Pumpkin pie ice cream, peppermint potato chips,and gravy-flavored sodas—'tis the season for gimmicky packaged foods. Consumers love seasonal products so much that packaged foods companies can't resist pushing special flavors for the holidays. Would you try the foods below, or are you glad they're available for a limited time only?
1. Dreyer's and Breyers and Turkey Hill, oh pie!
Image via Serious Eats
Baby, it's cold outside, and all this seasonal ice cream we're consuming isn't helping. But if you can't get a slice of pie, the ice cream version is usually the next best thing. Ben & Jerry's has been experimenting with offbeat flavors for years, but now even mainstream and discount brands are in on the yum. Dreyer's currently has three limited-edition flavors, from spicy Egg Nog and Pumpkin to cool Peppermint, while its competitor Breyers sells Apple Cinnamon Crumble. Meanwhile, Turkey Hill's Pumpkin Pie is such a hit that it might become a permanent offering.
2. Hershey's Kisses
Image via Amazon
Back in the day, Hershey's broke up the monotony of solid chocolate Kisses with a single almond in the center. Then it introduced Hugs with swirls of white cream and chocolate. Today the brand really makes out with new flavors, especially during the holidays. Pumpkin Spice is the latest. But if pie isn't your thing, there's always Candy Cane Kisses, or newfangled fillings including caramel, mint truffle, and cherry cordial creme. Turns out, a Kiss isn't just a Kiss.
Image via The Hartford Courant
Even the richest holiday desserts aren't enough for some sweet teeth. Enter Frosted Pumpkin Pie Pop-Tarts stuffed with a lava-like filling of real nutmeg, cinnamon, and cloves. And don't forget the autumn-colored sprinkles on top! If this doesn't send you into sugar hibernation, we're not sure what will.
Image via Silk
Seasonal flavors aren't just for junky processed foods. Silk, the leading natural foods brand in the U.S., has also jumped on the bandwagon, so you can ditch the dairy and enjoy Seasonal Nog and Chocolate Mint soy milk over the holidays. (Pumpkin Spice was an option in the past, but it may have been discontinued.) If your milk mustache got any more festive, it'd be made of boughs of holly. And that would be weird.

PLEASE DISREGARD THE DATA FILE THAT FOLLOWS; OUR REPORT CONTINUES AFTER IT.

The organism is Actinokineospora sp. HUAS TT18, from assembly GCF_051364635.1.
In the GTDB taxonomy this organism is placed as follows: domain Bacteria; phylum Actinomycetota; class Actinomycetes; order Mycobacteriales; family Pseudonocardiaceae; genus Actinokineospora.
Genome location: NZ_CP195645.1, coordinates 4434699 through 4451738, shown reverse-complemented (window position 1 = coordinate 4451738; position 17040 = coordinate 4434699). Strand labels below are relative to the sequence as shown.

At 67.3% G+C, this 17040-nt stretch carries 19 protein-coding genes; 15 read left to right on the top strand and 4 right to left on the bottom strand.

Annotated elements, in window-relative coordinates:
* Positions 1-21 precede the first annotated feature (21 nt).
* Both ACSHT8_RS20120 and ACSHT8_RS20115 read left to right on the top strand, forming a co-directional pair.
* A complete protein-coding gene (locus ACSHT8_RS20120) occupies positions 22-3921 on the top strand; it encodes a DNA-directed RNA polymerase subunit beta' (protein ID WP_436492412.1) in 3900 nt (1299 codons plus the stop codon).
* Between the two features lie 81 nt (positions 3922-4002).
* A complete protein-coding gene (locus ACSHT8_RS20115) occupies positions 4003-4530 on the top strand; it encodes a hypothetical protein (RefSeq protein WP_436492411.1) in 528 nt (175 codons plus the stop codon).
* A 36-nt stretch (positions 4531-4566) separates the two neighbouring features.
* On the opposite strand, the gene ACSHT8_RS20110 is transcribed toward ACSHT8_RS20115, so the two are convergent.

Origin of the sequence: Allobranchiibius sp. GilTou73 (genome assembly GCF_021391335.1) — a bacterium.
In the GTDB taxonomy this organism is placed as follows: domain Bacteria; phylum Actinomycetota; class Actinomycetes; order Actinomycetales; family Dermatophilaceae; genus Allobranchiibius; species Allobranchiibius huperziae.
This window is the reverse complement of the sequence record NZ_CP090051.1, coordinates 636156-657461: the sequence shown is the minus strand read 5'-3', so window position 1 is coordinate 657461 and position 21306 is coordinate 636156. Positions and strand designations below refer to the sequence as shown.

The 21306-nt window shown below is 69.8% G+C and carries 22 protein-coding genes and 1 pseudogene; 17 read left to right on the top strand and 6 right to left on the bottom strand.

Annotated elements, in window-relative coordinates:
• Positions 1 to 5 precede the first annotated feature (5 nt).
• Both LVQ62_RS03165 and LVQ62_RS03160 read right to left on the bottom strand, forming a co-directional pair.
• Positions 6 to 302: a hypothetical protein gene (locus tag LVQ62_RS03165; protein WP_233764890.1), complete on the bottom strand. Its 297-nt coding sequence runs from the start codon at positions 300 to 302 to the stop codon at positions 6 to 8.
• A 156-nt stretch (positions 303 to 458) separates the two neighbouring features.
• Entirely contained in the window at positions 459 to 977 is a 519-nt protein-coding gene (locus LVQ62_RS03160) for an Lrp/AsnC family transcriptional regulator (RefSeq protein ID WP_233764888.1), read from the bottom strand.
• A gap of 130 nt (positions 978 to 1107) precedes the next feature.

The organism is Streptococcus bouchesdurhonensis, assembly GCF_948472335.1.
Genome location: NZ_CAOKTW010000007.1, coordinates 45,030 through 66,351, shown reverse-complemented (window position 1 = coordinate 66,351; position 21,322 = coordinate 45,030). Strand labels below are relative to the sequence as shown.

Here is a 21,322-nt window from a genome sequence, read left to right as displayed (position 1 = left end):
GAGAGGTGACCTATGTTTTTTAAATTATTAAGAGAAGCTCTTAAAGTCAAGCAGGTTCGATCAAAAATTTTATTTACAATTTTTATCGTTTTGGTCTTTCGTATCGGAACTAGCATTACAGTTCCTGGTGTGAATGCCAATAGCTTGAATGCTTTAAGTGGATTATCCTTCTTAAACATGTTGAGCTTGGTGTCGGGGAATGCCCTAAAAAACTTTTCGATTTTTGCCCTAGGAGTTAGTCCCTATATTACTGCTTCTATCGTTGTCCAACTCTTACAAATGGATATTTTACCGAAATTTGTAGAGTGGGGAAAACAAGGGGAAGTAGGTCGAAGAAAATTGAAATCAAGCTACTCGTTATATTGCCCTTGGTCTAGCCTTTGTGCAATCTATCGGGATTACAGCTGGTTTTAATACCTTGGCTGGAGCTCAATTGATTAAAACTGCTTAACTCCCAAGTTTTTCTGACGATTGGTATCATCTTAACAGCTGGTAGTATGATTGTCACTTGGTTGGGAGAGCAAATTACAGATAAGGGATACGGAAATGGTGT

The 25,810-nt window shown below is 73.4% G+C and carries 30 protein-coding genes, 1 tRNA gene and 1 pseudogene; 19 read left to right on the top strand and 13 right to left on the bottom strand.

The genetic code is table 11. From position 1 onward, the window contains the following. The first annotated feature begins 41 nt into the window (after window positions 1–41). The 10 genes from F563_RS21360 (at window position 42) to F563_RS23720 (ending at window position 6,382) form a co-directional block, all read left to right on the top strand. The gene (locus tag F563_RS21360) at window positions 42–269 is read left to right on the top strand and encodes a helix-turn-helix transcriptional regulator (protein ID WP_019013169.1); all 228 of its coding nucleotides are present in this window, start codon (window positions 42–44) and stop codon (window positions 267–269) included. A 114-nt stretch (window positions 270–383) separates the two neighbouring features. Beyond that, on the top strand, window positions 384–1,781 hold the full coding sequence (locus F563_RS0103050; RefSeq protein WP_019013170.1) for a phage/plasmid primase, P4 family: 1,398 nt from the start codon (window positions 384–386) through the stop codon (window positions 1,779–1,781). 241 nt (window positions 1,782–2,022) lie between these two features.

Image via USA Today
In November, everyone's favorite potato-chip-in-a-can got festive. And by "festive" we mean, "This is supposed to taste like what?!" The Pumpkin Pie Spice flavor is available exclusively at Walmart, but you can find Cinnamon Sugar and White Chocolate Peppermint at fine grocery stores everywhere. Word on the street is that once you pop, you'll probably find it easy to stop.
6. Lays and Doritos
Image via Delish
Potato chips seem best suited for savory dishes. Unfortunately, if you want to try turkey and gravy-flavored Lays, you'll have to go to China. Roasted Turkey Doritos sold in Taiwan amp up the holiday spirit even more with Christmas tree-shaped tortilla chips. Meat-flavored crisps—with flavors like Steak and Onion, Smoky Bacon, and Turkey and Stuffing—are also a hit in the UK. Ho-ho-how long before we can buy them in America?
7. Jones Soda
Image via Jones Soda
A holiday flavor doesn't have to taste good to be a hit. Case in point: Jones Soda. In 2003, the Seattle beverage company introduced a Turkey & Gravy flavor for Thanksgiving. Within two hours, they were out of stock. A year later, Jones brought back the meaty drink and added Green Bean Casserole, Cranberry, Mashed Potatoes with Butter, and Fruitcake flavors to make a boxed set. It sold out faster than you can say "indigestion" and crashed the company's website. Later, Pumpkin Pie, Wild Herb Stuffing, Brussels Sprout, and even Antacid were added to the mix. Some strong-stomached people had to try them. (These guys taste-tested them six years after they came out!) But consumers weren't just jonesing for yucky sodas—the biggest selling point was culinary shock value. If an affordable packaged food can't be delicious, make it weird.
Jones still releases fun, sometimes barftastic, seasonal flavors and has branched out to Halloween, Valentine's Day, Easter, and even Hanukkah (latke-flavored soda!). The gross-out schtick isn't everything, though. This year's holiday flavors—Candy Cane, Pear Tree, Sugar Plum, and Ginger Bread—actually sound pretty tasty.
Image via Amazon
For years, Oreo celebrated the holidays by covering its famous sandwich cookies in white fudge. The result was delicious, but not too obviously related to Christmas. It wasn't until 2008 that Nabisco finally realized that candy cane-flavored Stuf and chocolate cookie parts go together like ornaments and a tree ... or gift cards and people who are hard to shop for ... or you know, milk and cookies. But candy conversion doesn't always work out. Exhibit A: Candy Corn Oreos.